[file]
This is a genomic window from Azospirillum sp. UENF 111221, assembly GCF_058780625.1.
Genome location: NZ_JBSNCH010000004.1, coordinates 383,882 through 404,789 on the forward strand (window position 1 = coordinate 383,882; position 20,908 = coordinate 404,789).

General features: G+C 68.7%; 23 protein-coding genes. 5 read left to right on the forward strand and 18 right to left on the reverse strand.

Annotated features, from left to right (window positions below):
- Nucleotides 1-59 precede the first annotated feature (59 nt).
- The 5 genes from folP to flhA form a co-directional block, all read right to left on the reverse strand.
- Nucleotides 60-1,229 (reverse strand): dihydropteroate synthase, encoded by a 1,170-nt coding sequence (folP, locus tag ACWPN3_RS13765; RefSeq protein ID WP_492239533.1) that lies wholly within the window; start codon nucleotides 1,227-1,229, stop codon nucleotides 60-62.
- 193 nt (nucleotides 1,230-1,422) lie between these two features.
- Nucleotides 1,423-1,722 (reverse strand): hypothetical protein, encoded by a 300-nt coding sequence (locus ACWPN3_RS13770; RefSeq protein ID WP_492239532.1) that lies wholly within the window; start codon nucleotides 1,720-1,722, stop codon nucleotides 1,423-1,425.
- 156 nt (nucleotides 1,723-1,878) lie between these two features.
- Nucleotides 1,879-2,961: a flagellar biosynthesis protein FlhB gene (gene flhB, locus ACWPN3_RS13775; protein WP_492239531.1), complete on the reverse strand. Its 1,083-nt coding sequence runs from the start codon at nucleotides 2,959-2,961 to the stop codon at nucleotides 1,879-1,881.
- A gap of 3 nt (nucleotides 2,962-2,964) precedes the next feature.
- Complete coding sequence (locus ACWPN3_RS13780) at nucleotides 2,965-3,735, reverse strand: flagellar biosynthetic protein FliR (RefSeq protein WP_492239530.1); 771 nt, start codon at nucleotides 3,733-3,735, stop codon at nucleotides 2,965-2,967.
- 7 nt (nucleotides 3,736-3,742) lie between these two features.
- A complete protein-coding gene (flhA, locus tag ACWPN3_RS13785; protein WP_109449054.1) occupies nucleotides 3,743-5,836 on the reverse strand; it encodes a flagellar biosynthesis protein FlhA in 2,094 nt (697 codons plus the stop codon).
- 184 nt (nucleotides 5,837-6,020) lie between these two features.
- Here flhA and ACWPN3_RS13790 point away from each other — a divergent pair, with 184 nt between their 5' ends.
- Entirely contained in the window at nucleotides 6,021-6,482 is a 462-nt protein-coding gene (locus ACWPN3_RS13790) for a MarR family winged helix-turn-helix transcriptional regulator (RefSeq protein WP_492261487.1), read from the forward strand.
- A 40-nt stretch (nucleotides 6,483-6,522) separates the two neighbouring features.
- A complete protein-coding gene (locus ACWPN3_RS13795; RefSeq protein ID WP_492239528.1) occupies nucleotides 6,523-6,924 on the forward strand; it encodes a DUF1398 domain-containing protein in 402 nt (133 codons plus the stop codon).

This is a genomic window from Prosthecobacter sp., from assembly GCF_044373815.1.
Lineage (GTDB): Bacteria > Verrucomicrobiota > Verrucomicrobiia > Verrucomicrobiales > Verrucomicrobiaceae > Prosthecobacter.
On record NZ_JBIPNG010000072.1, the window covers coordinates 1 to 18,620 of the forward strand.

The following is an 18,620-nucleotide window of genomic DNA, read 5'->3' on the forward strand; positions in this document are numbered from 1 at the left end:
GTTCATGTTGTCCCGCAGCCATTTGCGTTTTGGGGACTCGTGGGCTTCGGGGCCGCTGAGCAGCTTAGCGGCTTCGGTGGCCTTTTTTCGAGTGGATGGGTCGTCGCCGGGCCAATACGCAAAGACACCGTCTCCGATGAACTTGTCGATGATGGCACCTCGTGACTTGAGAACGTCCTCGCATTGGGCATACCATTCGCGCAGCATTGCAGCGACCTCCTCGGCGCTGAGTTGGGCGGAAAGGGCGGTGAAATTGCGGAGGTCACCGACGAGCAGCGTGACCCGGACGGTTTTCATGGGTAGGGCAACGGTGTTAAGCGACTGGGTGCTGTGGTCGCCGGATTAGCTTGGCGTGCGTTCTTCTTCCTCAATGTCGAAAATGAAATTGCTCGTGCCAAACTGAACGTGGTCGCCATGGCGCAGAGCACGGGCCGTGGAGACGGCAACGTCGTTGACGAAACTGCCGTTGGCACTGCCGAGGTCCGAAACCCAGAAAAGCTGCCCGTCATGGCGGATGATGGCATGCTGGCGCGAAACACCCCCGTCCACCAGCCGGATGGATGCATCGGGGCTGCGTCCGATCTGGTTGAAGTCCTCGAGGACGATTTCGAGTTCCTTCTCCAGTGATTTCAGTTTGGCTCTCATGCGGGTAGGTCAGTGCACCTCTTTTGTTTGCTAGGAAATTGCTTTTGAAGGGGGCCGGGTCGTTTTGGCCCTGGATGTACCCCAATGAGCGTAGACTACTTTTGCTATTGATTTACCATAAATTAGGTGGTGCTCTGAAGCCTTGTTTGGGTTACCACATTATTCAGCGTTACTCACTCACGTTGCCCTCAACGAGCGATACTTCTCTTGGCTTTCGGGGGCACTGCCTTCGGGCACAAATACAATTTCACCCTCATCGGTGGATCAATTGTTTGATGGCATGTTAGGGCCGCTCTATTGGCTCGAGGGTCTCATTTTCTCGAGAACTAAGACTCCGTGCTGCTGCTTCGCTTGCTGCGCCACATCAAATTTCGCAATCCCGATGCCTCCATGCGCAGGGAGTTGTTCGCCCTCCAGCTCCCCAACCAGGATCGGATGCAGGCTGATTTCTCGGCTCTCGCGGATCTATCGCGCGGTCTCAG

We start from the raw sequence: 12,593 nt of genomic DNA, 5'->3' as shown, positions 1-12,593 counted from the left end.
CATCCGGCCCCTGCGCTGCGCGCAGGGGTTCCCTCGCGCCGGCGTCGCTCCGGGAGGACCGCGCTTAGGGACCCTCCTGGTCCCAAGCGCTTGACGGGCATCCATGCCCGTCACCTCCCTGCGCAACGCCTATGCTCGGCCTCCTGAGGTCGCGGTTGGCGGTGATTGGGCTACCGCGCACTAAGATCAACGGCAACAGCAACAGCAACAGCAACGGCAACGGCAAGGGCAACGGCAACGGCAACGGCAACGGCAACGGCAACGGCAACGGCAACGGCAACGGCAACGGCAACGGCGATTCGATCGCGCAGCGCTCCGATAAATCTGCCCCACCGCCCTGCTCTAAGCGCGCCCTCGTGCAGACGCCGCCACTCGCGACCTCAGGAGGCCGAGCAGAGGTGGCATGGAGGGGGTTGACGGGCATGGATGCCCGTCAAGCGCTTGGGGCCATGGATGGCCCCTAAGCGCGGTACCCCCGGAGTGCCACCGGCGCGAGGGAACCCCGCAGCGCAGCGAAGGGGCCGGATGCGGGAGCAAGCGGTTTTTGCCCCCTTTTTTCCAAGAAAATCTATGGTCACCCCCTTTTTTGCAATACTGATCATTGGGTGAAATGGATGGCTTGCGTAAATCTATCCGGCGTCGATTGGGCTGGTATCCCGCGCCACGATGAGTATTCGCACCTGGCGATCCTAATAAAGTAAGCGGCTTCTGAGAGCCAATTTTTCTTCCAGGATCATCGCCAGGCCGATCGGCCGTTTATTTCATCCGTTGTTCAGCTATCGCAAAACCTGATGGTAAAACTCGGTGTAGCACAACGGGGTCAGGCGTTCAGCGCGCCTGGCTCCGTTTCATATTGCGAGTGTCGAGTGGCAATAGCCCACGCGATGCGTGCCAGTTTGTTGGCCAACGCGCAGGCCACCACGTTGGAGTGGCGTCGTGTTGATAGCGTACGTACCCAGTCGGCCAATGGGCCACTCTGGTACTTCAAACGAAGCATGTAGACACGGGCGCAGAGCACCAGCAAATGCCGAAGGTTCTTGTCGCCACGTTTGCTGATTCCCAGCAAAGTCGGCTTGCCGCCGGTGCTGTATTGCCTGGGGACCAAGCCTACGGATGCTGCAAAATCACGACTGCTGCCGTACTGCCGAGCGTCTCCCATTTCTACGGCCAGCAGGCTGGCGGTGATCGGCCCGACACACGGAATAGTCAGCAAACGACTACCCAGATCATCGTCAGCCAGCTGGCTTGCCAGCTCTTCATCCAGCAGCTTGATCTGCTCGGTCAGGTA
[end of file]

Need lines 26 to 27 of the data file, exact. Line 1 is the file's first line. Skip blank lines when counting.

We start from the raw sequence: 12,593 nt of genomic DNA, 5'->3' as shown, positions 1-12,593 counted from the left end.
CATCCGGCCCCTGCGCTGCGCGCAGGGGTTCCCTCGCGCCGGCGTCGCTCCGGGAGGACCGCGCTTAGGGACCCTCCTGGTCCCAAGCGCTTGACGGGCATCCATGCCCGTCACCTCCCTGCGCAACGCCTATGCTCGGCCTCCTGAGGTCGCGGTTGGCGGTGATTGGGCTACCGCGCACTAAGATCAACGGCAACAGCAACAGCAACAGCAACGGCAACGGCAAGGGCAACGGCAACGGCAACGGCAACGGCAACGGCAACGGCAACGGCAACGGCAACGGCAACGGCAACGGCGATTCGATCGCGCAGCGCTCCGATAAATCTGCCCCACCGCCCTGCTCTAAGCGCGCCCTCGTGCAGACGCCGCCACTCGCGACCTCAGGAGGCCGAGCAGAGGTGGCATGGAGGGGGTTGACGGGCATGGATGCCCGTCAAGCGCTTGGGGCCATGGATGGCCCCTAAGCGCGGTACCCCCGGAGTGCCACCGGCGCGAGGGAACCCCGCAGCGCAGCGAAGGGGCCGGATGCGGGAGCAAGCGGTTTTTGCCCCCTTTTTTCCAAGAAAATCTATGGTCACCCCCTTTTTTGCAATACTGATCATTGGGTGAAATGGATGGCTTGCGTAAATCTATCCGGCGTCGATTGGGCTGGTATCCCGCGCCACGATGAGTATTCGCACCTGGCGATCCTAATAAAGTAAGCGGCTTCTGAGAGCCAATTTTTCTTCCAGGATCATCGCCAGGCCGATCGGCCGTTTATTTCATCCGTTGTTCAGCTATCGCAAAACCTGATGGTAAAACTCGGTGTAGCACAACGGGGTCAGGCGTTCAGCGCGCCTGGCTCCGTTTCATATTGCGAGTGTCGAGTGGCAATAGCCCACGCGATGCGTGCCAGTTTGTTGGCCAACGCGCAGGCCACCACGTTGGAGTGGCGTCGTGTTGATAGCGTACGTACCCAGTCGGCCAATGGGCCACTCTGGTACTTCAAACGAAGCATGTAGACACGGGCGCAGAGCACCAGCAAATGCCGAAGGTTCTTGTCGCCACGTTTGCTGATTCCCAGCAAAGTCGGCTTGCCGCCGGTGCTGTATTGCCTGGGGACCAAGCCTACGGATGCTGCAAAATCACGACTGCTGCCGTACTGCCGAGCGTCTCCCATTTCTACGGCCAGCAGGCTGGCGGTGATCGGCCCGACACACGGAATAGTCAGCAAACGACTACCCAGATCATCGTCAGCCAGCTGGCTTGCCAGCTCTTCATCCAGCAGCTTGATCTGCTCGGTCAGGTA